I came to twitter late. I’ve technically had an account for over a year, but for most of that time I couldn’t quite get the hang of it. Then suddenly, this September, I “got it” and started tweeting up a storm.
Once I figured out how to make twitter work for me, I decided it was time to understand how twitter works for others. As part of my investigations, I spent approximately 3 weeks following Justin Bieber. The things I learned about our society were mind-blowing. Life altering, even. My powers of comprehension were thoroughly tested.
In case Earth is not your home planet, Justin Bieber is a 17-yr-old pop singer who uploaded a bunch of homemade videos onto youtube several years ago and through some combination of savvy marketing and a really ridiculous haircut, went from zero to superstar more-or-less overnight. And I mean a super DUPER star. Justin Bieber is arguably more famous among the tween set than the Beatles and Titanic-era Leonardo DiCaprio combined. It goes with out saying that his music is awful and asinine. But hey, that haircut!
I already knew that Justin Bieber has nearly 15 million twitter followers, the vast majority of whom are teenage fans that refer to themselves as “Beliebers.” What I didn’t know is that for the tweeting Beliebers, the ultimate goal is to have Justin Bieber retweet you and follow you back. Being personally shouted-out by The Biebs is the Holy Grail of Belieberdom, and fans expend a staggering amount of emotional energy frantically tweeting at him and waiting for a response. Given that Beliebers number in the millions and Bieber only follows about 120,000 people, most of these boys and girls will be disappointed.
And disappointed they are. Below are some Belieber laments being tweeted literally as I write this:
When I gain a follower, I think it’s
@justinbieber but it’s never him 😦 @justinbieber ok so i dm AND tweet you countless times and you don’t even reply like okay that’s rude
it is so depressing how
@justinbieber is never gonna notice me, why cant i be one of the girls he follows 😥 </3
Ok. Let us pause for a moment and turn the clock back to simpler times.
Titanic was released right before my thirteenth birthday and like many girls my age, I was obsessed with Leonardo DiCaprio. Though I longed for the day when Leo and I would ride off into the sunset together, I knew that in reality he had no means by which to learn of my existence. I pined from a tragic, insurmountable distance, as did all of my friends to varying degrees. Until recently, I thought this was what a celebrity crush is for — appealing because the fantasy is so grandiose, so tragically inaccessible, and so far removed from the tedium of real life and the frightening immediacy of sexually charged in-person interactions.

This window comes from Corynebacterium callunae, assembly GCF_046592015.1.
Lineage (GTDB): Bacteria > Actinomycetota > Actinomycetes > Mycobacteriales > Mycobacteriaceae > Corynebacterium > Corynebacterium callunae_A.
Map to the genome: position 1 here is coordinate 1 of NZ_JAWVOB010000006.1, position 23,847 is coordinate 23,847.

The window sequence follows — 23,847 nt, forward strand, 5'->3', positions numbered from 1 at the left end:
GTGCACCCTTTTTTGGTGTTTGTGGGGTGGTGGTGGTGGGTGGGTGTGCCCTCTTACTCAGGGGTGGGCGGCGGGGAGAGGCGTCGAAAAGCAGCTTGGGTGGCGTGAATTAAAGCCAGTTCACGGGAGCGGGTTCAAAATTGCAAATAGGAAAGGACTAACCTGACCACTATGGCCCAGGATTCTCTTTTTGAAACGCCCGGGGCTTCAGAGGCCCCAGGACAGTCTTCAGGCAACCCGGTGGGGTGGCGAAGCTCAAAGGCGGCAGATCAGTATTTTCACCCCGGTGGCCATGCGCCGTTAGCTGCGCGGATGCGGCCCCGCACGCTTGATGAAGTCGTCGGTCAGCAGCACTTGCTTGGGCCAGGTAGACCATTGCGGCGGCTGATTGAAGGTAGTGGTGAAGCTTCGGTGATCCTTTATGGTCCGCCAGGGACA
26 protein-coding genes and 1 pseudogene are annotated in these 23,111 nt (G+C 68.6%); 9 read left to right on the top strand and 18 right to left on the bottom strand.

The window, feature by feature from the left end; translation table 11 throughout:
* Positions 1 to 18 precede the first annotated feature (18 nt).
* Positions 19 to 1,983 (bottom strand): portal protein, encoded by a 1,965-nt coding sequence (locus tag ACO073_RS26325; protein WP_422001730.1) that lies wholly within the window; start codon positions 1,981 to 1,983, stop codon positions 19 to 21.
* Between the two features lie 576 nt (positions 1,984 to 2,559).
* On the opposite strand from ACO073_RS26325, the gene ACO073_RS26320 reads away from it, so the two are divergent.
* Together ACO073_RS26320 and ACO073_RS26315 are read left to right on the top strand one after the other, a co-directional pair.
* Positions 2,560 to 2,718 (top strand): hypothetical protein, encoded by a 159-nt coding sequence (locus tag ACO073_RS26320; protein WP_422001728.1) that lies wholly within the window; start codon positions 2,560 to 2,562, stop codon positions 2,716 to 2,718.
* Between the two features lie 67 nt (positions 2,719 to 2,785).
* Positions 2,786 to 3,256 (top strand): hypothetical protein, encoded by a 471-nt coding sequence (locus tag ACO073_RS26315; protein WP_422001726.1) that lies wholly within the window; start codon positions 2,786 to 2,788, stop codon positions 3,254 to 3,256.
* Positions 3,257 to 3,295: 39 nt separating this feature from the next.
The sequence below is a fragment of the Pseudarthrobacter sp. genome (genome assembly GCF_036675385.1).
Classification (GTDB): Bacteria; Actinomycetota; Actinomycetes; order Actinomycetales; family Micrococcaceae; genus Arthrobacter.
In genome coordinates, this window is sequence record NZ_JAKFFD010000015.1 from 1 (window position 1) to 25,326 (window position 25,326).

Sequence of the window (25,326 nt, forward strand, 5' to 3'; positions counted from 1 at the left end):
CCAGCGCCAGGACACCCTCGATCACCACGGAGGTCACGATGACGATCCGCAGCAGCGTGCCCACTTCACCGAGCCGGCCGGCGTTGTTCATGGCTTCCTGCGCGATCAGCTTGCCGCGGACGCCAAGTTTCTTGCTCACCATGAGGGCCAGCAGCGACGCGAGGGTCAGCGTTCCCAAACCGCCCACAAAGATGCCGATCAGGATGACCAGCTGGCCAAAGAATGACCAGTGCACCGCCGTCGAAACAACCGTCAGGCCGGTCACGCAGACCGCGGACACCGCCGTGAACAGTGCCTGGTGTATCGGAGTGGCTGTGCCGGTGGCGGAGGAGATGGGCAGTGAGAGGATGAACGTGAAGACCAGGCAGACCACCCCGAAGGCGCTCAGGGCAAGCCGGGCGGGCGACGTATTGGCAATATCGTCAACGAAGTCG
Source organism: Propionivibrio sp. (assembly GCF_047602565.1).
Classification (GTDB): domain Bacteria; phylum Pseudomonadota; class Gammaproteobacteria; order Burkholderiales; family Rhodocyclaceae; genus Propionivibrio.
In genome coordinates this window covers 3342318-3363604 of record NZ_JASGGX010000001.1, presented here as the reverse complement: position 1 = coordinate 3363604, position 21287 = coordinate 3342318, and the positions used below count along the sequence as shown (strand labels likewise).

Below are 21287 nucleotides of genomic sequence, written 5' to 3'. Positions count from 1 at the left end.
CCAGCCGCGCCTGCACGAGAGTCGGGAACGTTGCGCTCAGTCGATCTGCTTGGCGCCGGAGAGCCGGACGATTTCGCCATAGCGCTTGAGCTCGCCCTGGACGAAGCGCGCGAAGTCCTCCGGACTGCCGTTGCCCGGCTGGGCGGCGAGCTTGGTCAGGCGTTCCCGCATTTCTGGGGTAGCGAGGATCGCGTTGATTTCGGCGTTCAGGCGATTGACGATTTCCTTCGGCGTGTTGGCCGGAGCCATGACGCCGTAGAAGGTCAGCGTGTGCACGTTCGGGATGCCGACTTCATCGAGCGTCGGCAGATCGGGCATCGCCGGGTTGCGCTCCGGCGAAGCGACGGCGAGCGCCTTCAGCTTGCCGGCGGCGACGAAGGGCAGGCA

Twitter has turned all that on its head. By allowing celebrities to “interact” with their fans in much the same way that normal teenagers interact with each other on the web, twitter has turned Justin Bieber into a boy at the local high school. That’s the way these kids talk about him. They tweet endlessly about their desire to have Justin Bieber “notice” them, using that specific word — “notice.”
That’s the same word you use cry about that dreamy guy on the basketball team: he’s too busy flirting with cheerleaders to “notice” you. It’s a real-life word, implying proximity and visual contact and the acknowledgement that someone exists in your world. And you can get jealous of other girls on twitter, girls just like you, for catching this celebrity’s attention where you’ve failed to — much the same way you’d get jealous of those cheerleaders.
Beyond the more immediate concern of getting the attention of the Biebermeister himself, the Beliebers function as a digital army, one of the most organized and unilateral hive-minds on the web. Pretty much anything Justin Bieber tweets about becomes a global trending topic and any person mentioned in his tweets may find their number of followers increase by the tens of thousands. Lila told me she has a friend who gained 12,000 twitter followers just by tweeting Justin Bieber’s name non-stop for a few days. And Beliebers have also been known to launch twitter attacks against anyone they see as an enemy — his detractors, their detractors, or people they imagine have somehow wronged him in real life.
Basically, Justin Bieber has turned twitter into a global high school in which he is the prom king. And this digital environment has all the hysteria and emotional urgency of a real high school. I mean, everyone knows that the internet contains niche communities where intensity of feeling abounds. But twitter isn’t a niche, and most of these kids, in theory, have functioning social lives in a real-world school environment. Such is the power of celebrity and teenage hormones I suppose.
But of course, twitter isn’t real life. Justin Bieber isn’t “noticing” anyone. With the boy in your high school, once he’s “noticed” you, he can “notice” you again very easily because there you are, right in front of him, every single day in the hallway, reminding him of your existence. Even if The Biebernator sees your message and hits that “follow” button, on a 120,000-user feed one person’s tweets are immediately and irrevocably lost. The interaction is done.
So once that fleeting moment has passed, there is no reasonable grounds to hope that others could follow, and that something could develop. There is no possibility of actual sex. This is what traditionally made celebrity crushes a safe outlet for early sexual longing. It’s also why a real live school environment with real possibilities and consequences should, in theory, have more emotional weight than an internet fantasy world. God, Freud would have had a fucking field day with this nonsense. And I just don’t get it. I must be too damn old.